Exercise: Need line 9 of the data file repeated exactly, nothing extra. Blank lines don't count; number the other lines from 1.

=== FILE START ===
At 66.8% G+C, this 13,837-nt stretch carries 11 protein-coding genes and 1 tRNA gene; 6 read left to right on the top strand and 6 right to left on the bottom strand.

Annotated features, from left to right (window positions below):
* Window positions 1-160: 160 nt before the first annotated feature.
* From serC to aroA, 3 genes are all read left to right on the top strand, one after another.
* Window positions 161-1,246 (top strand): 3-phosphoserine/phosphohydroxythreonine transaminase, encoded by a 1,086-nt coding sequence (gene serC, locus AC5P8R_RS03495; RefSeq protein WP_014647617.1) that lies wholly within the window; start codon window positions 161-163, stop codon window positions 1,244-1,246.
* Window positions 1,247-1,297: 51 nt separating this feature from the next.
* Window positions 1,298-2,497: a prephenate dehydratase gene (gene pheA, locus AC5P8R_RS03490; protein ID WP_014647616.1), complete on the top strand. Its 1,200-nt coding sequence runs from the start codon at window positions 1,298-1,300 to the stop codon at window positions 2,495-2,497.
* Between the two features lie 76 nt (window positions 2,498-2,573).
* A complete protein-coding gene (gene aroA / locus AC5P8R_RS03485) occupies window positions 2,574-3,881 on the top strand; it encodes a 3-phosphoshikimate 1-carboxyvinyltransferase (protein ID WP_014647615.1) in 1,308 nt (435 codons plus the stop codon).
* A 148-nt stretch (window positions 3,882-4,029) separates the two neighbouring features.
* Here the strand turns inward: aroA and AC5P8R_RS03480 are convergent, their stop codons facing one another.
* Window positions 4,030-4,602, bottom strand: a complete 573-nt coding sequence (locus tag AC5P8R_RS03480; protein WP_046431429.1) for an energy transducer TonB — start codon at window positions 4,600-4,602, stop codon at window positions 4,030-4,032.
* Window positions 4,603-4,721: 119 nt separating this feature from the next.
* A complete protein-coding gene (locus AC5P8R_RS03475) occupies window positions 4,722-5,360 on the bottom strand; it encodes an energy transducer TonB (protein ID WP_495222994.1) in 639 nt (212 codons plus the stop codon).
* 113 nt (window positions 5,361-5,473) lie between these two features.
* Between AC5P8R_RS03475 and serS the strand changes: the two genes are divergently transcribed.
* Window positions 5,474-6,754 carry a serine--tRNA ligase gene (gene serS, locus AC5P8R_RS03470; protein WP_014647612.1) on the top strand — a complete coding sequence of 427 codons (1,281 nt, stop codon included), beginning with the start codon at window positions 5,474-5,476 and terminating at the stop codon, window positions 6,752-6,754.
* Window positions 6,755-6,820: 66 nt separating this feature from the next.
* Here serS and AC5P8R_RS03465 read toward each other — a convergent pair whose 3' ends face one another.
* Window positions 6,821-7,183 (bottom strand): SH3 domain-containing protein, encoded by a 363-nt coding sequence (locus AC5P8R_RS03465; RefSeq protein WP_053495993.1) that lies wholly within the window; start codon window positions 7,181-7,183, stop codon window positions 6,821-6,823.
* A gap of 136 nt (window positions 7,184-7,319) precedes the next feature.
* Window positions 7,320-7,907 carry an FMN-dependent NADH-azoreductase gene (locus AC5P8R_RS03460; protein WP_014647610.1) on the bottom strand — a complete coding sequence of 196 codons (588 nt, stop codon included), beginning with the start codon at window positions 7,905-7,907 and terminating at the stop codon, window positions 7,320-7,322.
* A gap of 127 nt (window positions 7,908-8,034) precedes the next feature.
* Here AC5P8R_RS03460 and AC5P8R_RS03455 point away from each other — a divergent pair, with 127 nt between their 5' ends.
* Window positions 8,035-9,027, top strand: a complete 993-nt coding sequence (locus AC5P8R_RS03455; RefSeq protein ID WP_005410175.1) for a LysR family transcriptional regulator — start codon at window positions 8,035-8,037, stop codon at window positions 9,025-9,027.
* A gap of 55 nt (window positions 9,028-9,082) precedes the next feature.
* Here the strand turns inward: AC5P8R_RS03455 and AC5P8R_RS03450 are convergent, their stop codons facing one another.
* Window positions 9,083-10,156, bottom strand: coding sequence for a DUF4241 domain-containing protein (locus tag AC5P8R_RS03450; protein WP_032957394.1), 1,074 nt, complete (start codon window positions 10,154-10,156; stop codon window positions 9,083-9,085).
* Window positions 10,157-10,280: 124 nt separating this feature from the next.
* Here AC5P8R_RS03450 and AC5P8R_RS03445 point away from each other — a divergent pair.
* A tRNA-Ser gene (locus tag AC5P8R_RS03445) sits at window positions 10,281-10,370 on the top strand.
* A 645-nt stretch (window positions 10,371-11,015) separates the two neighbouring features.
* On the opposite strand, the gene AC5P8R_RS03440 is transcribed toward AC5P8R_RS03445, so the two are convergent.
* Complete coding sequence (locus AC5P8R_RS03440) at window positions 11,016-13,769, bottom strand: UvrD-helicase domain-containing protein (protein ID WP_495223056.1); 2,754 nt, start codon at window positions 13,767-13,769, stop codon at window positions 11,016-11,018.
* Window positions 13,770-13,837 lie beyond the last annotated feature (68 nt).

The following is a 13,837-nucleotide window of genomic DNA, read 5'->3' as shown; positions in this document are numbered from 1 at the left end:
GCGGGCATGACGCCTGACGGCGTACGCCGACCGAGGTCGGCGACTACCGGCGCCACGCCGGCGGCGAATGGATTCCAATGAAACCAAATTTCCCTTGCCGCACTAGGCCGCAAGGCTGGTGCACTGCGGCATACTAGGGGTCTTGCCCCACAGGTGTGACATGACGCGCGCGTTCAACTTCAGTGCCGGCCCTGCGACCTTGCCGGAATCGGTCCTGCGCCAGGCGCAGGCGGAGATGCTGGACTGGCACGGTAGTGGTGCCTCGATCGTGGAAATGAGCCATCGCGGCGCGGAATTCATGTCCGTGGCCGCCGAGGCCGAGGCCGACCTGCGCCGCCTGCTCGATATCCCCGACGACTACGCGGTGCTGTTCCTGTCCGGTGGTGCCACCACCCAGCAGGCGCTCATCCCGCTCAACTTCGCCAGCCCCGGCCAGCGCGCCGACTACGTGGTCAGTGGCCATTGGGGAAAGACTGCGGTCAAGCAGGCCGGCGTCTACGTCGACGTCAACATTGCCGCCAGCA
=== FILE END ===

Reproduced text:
* A complete protein-coding gene (gene aroA / locus AC5P8R_RS03485) occupies window positions 2,574-3,881 on the top strand; it encodes a 3-phosphoshikimate 1-carboxyvinyltransferase (protein ID WP_014647615.1) in 1,308 nt (435 codons plus the stop codon).